Northern Ireland Economy Minister calls for Covid certification scheme to be ditched
Northern Ireland’s Economy Minister has called for the Stormont Executive to ditch its plan for a Covid certification system.
The mandatory scheme comes into operation across the hospitality sector on Monday, though enforcement of fines for non-compliance will not begin until two weeks later, on December 13.
Under the policy, people wishing to gain entry to designated venues will need to demonstrate evidence of Covid-19 vaccination, a negative lateral flow test result, or proof of a coronavirus infection within the previous six months.
DUP ministers voted against it, describing the initiative as a “distraction” that would have marginal impact.
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He said it was “neither fair nor reasonable” for hospitality outlets to introduce the scheme on Monday when as of Friday morning the regulations putting it into law had yet to be published.
In the letter, which was copied to various Stormont officials and the Attorney General, Mr Lyon wrote: “I think colleagues would agree that the proposal for Covid certifications was brought forward in haste with neither a clear policy intention nor any solid evidence of effectiveness in halting the transmission of the virus.”
He added: “Whilst the threat of Covid remains very real, interventions from this Executive need to be evidence based, targeted and effective. Sadly the proposals for Covid passports are none of these things
“Whilst I acknowledge that it would take an act of political bravery to change our position on Domestic Certification, I would strongly encourage Executive colleagues to do so.”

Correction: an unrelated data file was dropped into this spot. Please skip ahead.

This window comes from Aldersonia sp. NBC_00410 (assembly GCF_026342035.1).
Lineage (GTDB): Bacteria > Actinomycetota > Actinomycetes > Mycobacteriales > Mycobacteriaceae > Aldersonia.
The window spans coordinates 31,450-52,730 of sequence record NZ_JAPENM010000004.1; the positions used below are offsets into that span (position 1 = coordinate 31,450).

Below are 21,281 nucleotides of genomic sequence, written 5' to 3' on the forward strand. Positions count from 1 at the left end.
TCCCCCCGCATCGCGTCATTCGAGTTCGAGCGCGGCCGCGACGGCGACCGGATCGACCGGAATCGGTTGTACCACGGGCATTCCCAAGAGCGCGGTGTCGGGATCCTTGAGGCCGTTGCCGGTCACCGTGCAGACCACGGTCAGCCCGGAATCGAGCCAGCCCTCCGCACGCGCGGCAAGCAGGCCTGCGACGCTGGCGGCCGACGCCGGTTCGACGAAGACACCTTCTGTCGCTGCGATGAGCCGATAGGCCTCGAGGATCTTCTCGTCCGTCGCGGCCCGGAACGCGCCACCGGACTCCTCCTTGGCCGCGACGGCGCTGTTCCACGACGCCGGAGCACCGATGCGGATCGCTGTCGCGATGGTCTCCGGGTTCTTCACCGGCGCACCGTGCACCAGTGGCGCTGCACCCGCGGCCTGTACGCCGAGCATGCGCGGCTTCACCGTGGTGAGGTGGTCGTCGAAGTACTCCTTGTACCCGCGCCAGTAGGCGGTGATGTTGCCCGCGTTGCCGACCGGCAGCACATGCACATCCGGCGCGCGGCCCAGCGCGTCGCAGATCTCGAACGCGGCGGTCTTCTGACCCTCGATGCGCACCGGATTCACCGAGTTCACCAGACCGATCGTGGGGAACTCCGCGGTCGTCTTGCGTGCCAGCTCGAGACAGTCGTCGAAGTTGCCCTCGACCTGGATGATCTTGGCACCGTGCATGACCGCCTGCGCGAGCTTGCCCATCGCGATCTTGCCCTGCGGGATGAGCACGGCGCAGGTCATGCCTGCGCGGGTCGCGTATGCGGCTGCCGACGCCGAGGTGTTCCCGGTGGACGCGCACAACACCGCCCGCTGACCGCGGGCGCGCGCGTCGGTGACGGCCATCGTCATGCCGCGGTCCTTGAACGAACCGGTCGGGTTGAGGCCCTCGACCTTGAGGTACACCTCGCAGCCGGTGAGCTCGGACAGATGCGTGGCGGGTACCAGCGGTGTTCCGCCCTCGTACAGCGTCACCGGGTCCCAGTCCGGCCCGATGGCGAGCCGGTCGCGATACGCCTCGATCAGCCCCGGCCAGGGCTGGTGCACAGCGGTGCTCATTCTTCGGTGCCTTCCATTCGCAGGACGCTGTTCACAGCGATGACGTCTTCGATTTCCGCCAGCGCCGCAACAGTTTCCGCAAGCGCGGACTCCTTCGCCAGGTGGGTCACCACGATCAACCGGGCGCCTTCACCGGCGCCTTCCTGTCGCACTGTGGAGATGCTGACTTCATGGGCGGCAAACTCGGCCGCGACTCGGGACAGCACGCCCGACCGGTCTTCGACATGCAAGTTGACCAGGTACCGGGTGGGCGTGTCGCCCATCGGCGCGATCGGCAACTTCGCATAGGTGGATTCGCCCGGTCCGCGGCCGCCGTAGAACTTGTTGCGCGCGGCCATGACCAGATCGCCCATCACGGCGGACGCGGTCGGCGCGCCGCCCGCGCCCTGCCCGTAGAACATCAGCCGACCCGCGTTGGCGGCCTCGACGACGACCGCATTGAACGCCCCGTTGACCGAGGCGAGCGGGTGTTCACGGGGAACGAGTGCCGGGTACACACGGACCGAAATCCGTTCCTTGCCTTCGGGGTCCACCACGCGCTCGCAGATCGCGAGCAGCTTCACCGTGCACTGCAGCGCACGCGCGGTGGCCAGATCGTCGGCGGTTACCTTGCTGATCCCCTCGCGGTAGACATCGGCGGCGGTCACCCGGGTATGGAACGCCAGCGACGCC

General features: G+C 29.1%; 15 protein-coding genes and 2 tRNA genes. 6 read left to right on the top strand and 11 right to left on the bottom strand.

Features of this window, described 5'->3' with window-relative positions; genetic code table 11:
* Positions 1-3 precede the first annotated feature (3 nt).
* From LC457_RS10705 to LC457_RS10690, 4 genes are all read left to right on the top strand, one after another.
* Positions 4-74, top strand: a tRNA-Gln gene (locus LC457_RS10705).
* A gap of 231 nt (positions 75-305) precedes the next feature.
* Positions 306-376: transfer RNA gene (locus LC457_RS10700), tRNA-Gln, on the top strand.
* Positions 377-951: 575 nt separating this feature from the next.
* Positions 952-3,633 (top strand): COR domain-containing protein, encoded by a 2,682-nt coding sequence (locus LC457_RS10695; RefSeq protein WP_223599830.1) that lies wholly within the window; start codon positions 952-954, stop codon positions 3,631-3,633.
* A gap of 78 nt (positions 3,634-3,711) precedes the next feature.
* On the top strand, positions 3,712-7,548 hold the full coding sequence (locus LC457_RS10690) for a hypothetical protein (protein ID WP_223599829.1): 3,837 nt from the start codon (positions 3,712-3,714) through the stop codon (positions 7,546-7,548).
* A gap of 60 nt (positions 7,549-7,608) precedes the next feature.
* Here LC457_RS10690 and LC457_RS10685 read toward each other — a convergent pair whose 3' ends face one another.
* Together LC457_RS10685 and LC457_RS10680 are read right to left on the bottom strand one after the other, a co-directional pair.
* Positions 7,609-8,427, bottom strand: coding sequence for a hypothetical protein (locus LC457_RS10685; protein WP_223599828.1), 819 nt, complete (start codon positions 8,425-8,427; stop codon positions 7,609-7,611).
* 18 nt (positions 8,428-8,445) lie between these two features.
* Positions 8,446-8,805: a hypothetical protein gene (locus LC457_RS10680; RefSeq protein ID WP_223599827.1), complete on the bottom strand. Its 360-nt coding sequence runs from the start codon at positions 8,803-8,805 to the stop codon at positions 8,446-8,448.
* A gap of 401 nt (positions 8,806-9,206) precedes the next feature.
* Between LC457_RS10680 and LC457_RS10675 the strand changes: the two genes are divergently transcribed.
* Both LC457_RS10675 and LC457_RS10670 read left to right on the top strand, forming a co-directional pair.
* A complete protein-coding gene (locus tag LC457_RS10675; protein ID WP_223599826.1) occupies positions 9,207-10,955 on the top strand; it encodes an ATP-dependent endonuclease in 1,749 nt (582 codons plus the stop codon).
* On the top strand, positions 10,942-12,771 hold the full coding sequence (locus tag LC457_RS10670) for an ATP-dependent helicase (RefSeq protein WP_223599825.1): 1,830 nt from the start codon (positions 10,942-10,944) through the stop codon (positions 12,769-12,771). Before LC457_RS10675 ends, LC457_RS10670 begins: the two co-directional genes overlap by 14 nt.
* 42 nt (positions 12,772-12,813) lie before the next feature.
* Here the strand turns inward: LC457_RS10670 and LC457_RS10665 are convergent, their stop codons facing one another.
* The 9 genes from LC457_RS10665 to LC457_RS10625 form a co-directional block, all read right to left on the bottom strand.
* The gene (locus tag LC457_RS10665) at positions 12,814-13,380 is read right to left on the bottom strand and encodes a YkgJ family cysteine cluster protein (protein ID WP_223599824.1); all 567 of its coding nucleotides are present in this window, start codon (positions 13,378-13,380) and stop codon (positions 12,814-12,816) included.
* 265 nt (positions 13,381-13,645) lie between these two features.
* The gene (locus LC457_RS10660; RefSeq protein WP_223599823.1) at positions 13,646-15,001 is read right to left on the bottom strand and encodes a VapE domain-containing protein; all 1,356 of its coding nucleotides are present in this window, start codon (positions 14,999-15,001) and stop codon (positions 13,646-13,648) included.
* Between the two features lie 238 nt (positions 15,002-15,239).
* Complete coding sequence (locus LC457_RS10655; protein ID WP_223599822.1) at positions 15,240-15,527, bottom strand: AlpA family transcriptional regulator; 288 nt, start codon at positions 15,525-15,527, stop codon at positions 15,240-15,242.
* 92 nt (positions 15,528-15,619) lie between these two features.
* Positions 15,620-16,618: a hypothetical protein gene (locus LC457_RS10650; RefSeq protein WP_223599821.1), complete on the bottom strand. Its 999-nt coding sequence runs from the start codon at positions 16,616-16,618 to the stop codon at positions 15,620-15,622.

Mr Lyons said that with every passing hour it became more apparent there was a “myriad of issues” with the scheme. He said there had been a lack of meaningful engagement with sectors that would have to use it.
He said the announcement of the plan has already had a “very real” economic impact.
Mr Lyons claimed hotels in the region had been hit with £2 million worth of cancellations in the first two days after the policy was agreed.
He said Christmas parties and other bookings were being cancelled on a “worryingly regular basis”.
“For an industry that had felt singled out during the pandemic, and has borne the brunt of restrictions, this is all hard for them to take,” he said.
“It is abundantly clear from listening to the hospitality sector that it is neither fair nor reasonable to introduce this policy within a matter of days when as late as this morning no regulations nor details have been shared with them.”
He said he was especially concerned about the effect on small restaurants and cafes who not do have enough “staff or space” to carry out the checks on certs.